Ellis, P.R. Painted Ladies Matador, 2013.
Reviewed by Una, 3 April, 2014
Jasmine Frame is a former police officer who served under the name Jim Frame, until she underwent a gender transition. Her transition cost her a career she enjoyed, and facing an impending divorce, ostracism from family and friends, and a struggle to finish her transition, she’s trying to make it in world on her own as a private detective. Unable to drum up enough business, when the police ask her to help with a case involving a brutal murder of a crossdresser she jumps at the opportunity, and quickly finds herself in the nightmare of trying to catch a serial killer targeting crossdressers. The tension mounts when Jasmine is asked to be a decoy to draw the killer out, which also leads to serious conflict within her as she must pretend to be a male crossdresser. Will she catch the killer before she becomes the latest victim? Read and find out (although the fact that there’s a sequel in the works sort of tells you that she lives…)
Given the protagonist and the authorship I was naturally intrigued by the book, and I found it overall to be a good read. One can sympathize very much with Jasmine and her trials of daily life, especially the transphobia which she encounters from her former co-workers in the police. The editing is good overall, and I did not find one misspelled word, which from that standpoint alone puts it in the top 10% of current novels. The story flows well, and to a reader without transgender experience one would gain some valuable insights into what it’s like to be a transgender person, albeit one with a very tough job. The factual details regarding Jasmine’s transition seem accurate, adjusting for differences in standards of care between countries of course. The descriptions of the crossdressing and transgender “girls nights out” also seemed very accurate, given the innumerable such ones I’ve attended myself. The final “confrontation” scene is gripping and actually made my heart pound with fear (along with me wanting to yell “why did you get into the car with him???”).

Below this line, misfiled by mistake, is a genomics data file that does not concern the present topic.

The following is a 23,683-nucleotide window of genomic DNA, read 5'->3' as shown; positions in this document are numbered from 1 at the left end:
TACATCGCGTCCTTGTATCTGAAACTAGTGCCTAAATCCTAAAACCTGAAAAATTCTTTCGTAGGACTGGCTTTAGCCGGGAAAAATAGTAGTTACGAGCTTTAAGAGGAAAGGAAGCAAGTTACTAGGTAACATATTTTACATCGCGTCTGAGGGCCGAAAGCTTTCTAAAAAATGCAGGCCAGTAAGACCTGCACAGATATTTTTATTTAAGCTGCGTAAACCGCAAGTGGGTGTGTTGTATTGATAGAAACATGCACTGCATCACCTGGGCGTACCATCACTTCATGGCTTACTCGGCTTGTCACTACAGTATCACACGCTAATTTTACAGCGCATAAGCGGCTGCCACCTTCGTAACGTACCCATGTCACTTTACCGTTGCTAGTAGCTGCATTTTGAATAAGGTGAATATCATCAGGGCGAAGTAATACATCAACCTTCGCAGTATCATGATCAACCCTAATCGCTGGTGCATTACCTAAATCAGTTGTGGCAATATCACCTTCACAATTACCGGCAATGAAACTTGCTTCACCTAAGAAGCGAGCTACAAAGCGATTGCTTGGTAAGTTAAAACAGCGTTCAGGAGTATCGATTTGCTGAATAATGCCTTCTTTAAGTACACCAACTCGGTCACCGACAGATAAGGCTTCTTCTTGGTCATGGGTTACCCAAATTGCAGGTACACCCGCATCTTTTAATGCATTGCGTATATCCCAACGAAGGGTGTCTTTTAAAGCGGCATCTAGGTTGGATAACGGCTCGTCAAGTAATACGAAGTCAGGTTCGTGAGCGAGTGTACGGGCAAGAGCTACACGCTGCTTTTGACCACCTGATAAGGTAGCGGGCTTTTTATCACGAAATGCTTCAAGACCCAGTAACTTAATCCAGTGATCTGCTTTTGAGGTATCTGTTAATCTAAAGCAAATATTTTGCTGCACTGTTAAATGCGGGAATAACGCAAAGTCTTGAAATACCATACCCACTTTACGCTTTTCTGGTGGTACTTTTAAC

The novel is a little rough at times, but only when compared to other professional long-term authors – remember that this is Ellis’ first novel. One very important thing which I need to warn US readers about is the use of the word “tranny.” Some research online indicates that this is still a very common term which is used by the older crossdressing and transgender community in the UK. To a reader from the US, where the word is rapidly becoming a slur, it’s somewhat jarring to see the word pop up on every 3rd page or so. You must therefore read the book with the difference in nationality in mind. I also noted that there was a very significant focus on clothing throughout the book – much more than I think a transsexual woman such as Jasmine would really have. The focus on clothing, especially erotic clothing, may be a function of the fact that many of the primary characters in the book are crossdressers, but nonetheless I found it discongruent with my personal experience and that of my close friends. Finally, I found the rapid move to intimacy in the decoy house between Jasmine and her partner, without any past history to set it up, a little difficult to believe.
I previously highlighted the author in an earlier article here on Transas City. P.R. Ellis is a 61 year old ex-science teacher from Hertfordshire, England, who retired to pursue a writing career (and become a Leominster town councillor). In the article I featured previously, Ellis said:
Her own sense of identity is tested in the search to find the murderer, and Peter’s attempt to tackle transgenderism in the novel stems from his own experiences.
He said: “I’m actually transgendered myself so I’m not transsexual but I do spend some time in my feminine mode – as Penny Ellis – although not generally in Leominster.
Overall this book is an easy read and entertaining, and was worth much more than the price for it. I recommend it, and I look forward to reading the next book in the series which is forthcoming, Bodies by Design. Ellis has also just completed Blueprint, a prequel to Painted Ladies, and is working on another story called The Switch, which takes place between Blueprint and Painted Ladies.
Ellis can be followed at her blog called ellifont.